Fort Worth City Council approves four-year police contract

Posted Wednesday, Mar. 27, 2013  comments  Print Reprints

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FORT WORTH -- The City Council approved a four-year contract Tuesday with 1,525 police officers that includes modest pay raises but allows the city to retain control of its underfunded pension plan.

Council members have said the contract will lock in the city's police costs for four years. Police Chief Jeff Halstead said Tuesday that the agreement will put the city in better recruiting position as it struggles to keep up with attrition and add more officers.

Mayor Betsy Price and six council members voted in favor of the contract without discussion. Council member Kelly Allen Gray, whose husband is a 20-year Fort Worth officer, recused herself. Councilman Jungus Jordan was absent.

"It's a done deal, and we survived it all, and we're still speaking," Price joked as she signed the contract with Sgt. Steve Hall, president of the Fort Worth Police Officers Association.

City Manager Tom Higgins and Assistant City Manager Susan Alanis, who led the city's negotiating team, also joined in the signing ceremony at City Hall.

Police officers overwhelmingly approved the contract, with 83 percent voting in favor. The raises help protect officers against inflation, and the association still hopes to renew talks with the city over the pension.

The old contract didn't cover the pension, and the City Council approved major changes to benefits last fall.

The city is in contract talks with its firefighters, whose pact covers the pension. The new police agreement allows the association to reopen the contract's pension provisions if the firefighters get a better pension deal. In the meantime, the city and the police association are in state District Court on the case.

"We are still open to a dialogue on the subject and hope we can reach a solution," Hall said.

Council members said the police contract is fair and modest and won't significantly affect the general fund budget, which faces a $50 million shortfall going into 2014.

The contract, through 2016, increases the city's costs an estimated $34.5 million through the four years. This year's general fund budget is $583 million. The contract adds $706,000 to the current budget.

The contract includes pay raises of 1 percent for 2013-14, which kicks in Oct. 1; 2 percent for 2014-15; 1 percent at the beginning of the 2015-16 budget year; and 2 percent in the middle of that period.

"Step" raises for years of tenure stay the same under the new contract -- 5 percent for each of the first four years and 2.5 percent every other year after that until a cap at the 16th year.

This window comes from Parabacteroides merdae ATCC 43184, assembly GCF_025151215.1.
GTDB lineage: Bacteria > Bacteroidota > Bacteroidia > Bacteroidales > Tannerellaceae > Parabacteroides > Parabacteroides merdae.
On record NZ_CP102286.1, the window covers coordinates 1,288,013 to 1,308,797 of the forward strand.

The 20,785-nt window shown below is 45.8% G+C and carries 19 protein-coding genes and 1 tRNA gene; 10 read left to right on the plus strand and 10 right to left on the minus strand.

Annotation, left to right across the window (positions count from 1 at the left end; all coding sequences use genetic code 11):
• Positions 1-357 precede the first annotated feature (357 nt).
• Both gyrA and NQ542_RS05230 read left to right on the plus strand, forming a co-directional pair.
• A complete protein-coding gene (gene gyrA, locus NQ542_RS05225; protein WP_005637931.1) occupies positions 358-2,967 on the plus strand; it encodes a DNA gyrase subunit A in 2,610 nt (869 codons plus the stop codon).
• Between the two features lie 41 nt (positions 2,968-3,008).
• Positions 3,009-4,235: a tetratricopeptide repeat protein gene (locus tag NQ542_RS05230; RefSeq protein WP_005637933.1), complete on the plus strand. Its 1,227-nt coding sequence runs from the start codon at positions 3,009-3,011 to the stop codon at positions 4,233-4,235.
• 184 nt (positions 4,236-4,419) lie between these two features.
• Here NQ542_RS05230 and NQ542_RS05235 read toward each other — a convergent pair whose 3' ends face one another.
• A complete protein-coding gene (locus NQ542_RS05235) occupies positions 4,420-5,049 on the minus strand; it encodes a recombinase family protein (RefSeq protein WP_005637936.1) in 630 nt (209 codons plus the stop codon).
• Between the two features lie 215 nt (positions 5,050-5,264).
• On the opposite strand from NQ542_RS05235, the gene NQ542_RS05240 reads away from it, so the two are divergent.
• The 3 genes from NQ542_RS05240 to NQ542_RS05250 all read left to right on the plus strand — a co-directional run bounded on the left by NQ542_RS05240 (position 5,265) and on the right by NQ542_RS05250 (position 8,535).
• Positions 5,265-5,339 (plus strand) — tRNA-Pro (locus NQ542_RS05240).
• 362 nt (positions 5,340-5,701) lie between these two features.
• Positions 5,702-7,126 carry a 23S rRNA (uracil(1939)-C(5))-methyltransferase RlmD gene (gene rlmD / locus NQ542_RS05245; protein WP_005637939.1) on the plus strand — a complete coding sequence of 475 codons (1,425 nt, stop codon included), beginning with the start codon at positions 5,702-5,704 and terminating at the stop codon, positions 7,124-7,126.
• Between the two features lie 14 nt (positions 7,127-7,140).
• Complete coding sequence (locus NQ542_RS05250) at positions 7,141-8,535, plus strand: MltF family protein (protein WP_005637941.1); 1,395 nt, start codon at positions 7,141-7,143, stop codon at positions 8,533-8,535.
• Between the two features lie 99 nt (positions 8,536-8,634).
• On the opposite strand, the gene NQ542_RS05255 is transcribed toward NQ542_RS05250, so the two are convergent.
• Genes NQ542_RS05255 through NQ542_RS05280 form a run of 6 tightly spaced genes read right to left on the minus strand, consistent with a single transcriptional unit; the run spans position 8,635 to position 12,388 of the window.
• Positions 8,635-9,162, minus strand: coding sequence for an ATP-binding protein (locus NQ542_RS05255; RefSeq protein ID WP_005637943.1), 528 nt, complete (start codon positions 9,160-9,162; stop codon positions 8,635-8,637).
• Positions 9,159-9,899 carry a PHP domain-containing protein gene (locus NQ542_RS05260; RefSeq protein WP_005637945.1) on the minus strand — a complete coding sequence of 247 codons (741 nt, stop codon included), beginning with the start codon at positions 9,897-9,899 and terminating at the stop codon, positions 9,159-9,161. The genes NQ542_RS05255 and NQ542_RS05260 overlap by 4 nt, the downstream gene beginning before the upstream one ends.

The contract gives the city more freedom and budget room to hire officers from other agencies; implements education requirements for newly promoted lieutenants and captains; gives employees rights to view evidence collected against them in internal affairs investigations; gives guaranteed tuition reimbursement, matching a city policy for other employees; allows the hiring of more civilian crime scene personnel; and simplifies the pay differential for shifts.

Wanted: Select recruits

Fort Worth is in intense competition with other departments in Texas and Oklahoma for "a select group of new recruits," Halstead said in an interview.

The agreement sends an important message to recruits that the police and community have "bonded," Halstead said.

"The dedication to this profession is very, very strong," he said.

The lateral-hiring provision allows the city to recruit up to 30 candidates a year from other agencies in cities of 100,000 people or more.

Fort Worth can bring in those recruits at pay commensurate with experienced officers, up to a maximum level.

The old contract required the city to bring in those officers at entry pay for recruits. The new contract also allows Fort Worth to bring the experienced recruits into a shortened police academy and training period.

Halstead called the new provision "historic" for the city.

Even though the city faces a budget shortfall for 2014, council members don't expect big budget gaps after that, and they want to look at giving pay raises to firefighters and general employees who aren't covered by a contract.

The city's talks with the police association were governed by Texas' "meet and confer" statute, which doesn't require participation by either side. The city's talks with the firefighters are governed by collective bargaining, which requires negotiation.

Scott Nishimura, 817-390-7808

Twitter: @JScottNishimura

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